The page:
Some have more dollars than sense, they say, so even companies that have no revenue, no profit, and a record of falling short, can easily find investors. But the reality is that when a company loses money each year, for long enough, its investors will usually take their share of those losses.
In contrast to all that, I prefer to spend time on companies like QAF (SGX:Q01), which has not only revenues, but also profits. While that doesn't make the shares worth buying at any price, you can't deny that successful capitalism requires profit, eventually. While a well funded company may sustain losses for years, unless its owners have an endless appetite for subsidizing the customer, it will need to generate a profit eventually, or else breathe its last breath.
QAF's Earnings Per Share Are Growing.
If you believe that markets are even vaguely efficient, then over the long term you'd expect a company's share price to follow its earnings per share (EPS). That makes EPS growth an attractive quality for any company. QAF managed to grow EPS by 8.6% per year, over three years. That's a good rate of growth, if it can be sustained.
Careful consideration of revenue growth and earnings before interest and taxation (EBIT) margins can help inform a view on the sustainability of the recent profit growth. QAF shareholders can take confidence from the fact that EBIT margins are up from 4.1% to 9.2%, and revenue is growing. Ticking those two boxes is a good sign of growth, in my book.
The chart below shows how the company's bottom and top lines have progressed over time. To see the actual numbers, click on the chart.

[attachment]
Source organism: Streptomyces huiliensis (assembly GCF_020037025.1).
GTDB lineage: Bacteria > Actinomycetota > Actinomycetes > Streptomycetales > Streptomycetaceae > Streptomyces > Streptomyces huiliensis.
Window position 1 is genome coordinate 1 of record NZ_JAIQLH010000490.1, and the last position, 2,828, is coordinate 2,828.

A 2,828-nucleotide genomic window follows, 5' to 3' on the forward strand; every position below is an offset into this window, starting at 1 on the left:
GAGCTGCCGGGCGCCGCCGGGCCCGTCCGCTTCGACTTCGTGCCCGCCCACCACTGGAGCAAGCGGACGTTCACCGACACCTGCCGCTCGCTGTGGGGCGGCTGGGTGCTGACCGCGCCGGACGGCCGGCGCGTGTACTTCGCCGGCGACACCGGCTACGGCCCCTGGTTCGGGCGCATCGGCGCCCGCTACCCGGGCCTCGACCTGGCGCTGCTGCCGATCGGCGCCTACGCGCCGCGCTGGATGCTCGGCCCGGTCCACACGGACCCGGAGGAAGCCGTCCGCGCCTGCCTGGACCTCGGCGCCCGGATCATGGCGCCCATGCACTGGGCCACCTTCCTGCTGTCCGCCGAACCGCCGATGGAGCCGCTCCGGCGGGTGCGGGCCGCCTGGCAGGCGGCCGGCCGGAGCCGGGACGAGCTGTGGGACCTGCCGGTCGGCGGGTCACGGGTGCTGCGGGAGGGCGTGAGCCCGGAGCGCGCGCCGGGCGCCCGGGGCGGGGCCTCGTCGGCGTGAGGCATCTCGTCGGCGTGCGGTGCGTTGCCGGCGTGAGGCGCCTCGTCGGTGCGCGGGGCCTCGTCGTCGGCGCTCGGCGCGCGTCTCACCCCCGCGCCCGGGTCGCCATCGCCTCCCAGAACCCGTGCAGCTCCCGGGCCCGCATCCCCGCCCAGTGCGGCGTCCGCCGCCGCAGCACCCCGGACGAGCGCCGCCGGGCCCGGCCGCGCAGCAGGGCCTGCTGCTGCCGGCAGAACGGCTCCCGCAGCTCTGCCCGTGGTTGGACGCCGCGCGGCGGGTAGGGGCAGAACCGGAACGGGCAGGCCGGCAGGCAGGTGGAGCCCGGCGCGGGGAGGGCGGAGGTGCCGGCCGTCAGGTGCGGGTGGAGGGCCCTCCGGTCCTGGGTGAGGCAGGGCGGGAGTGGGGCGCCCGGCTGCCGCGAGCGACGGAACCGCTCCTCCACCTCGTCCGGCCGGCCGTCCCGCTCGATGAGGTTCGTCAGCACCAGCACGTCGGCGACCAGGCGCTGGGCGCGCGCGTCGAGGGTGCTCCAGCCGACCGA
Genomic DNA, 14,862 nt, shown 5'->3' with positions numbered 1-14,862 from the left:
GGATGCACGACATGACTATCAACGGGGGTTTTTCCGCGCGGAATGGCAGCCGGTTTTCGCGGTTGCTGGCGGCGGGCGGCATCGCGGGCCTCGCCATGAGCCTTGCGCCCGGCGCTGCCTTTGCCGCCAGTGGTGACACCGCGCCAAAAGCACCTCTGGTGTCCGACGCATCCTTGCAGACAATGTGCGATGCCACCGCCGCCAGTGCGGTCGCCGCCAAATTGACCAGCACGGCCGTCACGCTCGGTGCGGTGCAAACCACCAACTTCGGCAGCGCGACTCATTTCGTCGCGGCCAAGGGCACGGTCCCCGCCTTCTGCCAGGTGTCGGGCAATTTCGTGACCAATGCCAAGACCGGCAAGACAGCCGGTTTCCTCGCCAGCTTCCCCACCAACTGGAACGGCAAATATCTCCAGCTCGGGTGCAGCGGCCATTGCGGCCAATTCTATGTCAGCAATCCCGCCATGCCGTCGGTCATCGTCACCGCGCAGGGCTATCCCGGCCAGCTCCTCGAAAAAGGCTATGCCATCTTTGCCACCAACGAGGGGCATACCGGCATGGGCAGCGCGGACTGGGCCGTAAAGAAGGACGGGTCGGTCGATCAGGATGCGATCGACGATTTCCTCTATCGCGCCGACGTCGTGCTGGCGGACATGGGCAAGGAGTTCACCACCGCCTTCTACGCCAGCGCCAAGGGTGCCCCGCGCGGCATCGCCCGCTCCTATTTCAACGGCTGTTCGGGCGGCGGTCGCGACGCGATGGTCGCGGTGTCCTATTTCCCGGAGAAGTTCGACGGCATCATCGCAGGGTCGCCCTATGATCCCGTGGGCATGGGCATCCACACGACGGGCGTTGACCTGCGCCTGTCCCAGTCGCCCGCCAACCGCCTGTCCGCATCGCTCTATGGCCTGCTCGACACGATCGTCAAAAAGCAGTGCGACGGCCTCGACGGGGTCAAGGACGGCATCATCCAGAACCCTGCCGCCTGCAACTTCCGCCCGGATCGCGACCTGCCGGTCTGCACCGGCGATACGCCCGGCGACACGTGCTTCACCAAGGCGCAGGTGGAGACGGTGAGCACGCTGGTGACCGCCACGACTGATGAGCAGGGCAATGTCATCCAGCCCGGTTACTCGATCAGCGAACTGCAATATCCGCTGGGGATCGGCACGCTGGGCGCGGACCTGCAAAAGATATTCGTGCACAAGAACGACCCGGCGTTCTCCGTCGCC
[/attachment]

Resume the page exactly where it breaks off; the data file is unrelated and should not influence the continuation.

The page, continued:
While it's always good to see growing profits, you should always remember that a weak balance sheet could come back to bite. So check QAF's balance sheet strength, before getting too excited.
Are QAF Insiders Aligned With All Shareholders?
Like that fresh smell in the air when the rains are coming, insider buying fills me with optimistic anticipation. Because oftentimes, the purchase of stock is a sign that the buyer views it as undervalued. However, insiders are sometimes wrong, and we don't know the exact thinking behind their acquisitions.
The good news for QAF shareholders is that no insiders reported selling shares in the last year. So it's definitely nice that Joint Group MD & Executive Director Lin Kejian bought S$37k worth of shares at an average price of around S$0.78.
And the insider buying isn't the only sign of alignment between shareholders and the board, since QAF insiders own more than a third of the company. Indeed, with a collective holding of 64%, company insiders are in control and have plenty of capital behind the venture. To me this is a good sign because it suggests they will be incentivised to build value for shareholders over the long term. At the current share price, that insider holding is worth a whopping S$354m. That means they have plenty of their own capital riding on the performance of the business!
Should You Add QAF To Your Watchlist?
As I already mentioned, QAF is a growing business, which is what I like to see. On top of that, we've seen insiders buying shares even though they already own plenty. To me, that all makes it well worth a spot on your watchlist, as well as continuing research. You still need to take note of risks, for example - QAF has 2 warning signs (and 1 which is potentially serious) we think you should know about.
There are plenty of other companies that have insiders buying up shares. So if you like the sound of QAF, you'll probably love this free list of growing companies that insiders are buying.
Please note the insider transactions discussed in this article refer to reportable transactions in the relevant jurisdiction.
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QAF Limited, an investment holding company, engages in the manufacture and distribution of bread, bakery, and confectionery products in Singapore, Australia, the Philippines, Malaysia, and internationally.
Flawless balance sheet second-rate dividend payer.